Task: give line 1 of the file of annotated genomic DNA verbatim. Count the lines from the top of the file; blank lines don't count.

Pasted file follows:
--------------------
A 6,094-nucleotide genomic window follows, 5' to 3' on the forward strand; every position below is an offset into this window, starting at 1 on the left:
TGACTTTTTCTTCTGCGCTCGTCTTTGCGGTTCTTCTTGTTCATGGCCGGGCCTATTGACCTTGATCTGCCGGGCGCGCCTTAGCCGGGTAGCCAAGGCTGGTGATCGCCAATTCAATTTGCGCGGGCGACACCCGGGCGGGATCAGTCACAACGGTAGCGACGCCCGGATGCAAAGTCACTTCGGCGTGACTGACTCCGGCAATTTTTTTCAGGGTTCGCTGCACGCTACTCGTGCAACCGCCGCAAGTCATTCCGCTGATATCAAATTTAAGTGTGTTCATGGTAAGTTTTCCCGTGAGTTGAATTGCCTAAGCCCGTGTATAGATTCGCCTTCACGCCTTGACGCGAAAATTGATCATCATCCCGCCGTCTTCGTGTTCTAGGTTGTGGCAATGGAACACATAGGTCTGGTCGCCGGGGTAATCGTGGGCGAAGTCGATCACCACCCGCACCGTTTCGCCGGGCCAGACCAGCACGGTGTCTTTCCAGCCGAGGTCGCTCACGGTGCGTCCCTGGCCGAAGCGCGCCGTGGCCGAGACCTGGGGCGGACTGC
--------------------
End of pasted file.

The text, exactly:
A 6,094-nucleotide genomic window follows, 5' to 3' on the forward strand; every position below is an offset into this window, starting at 1 on the left: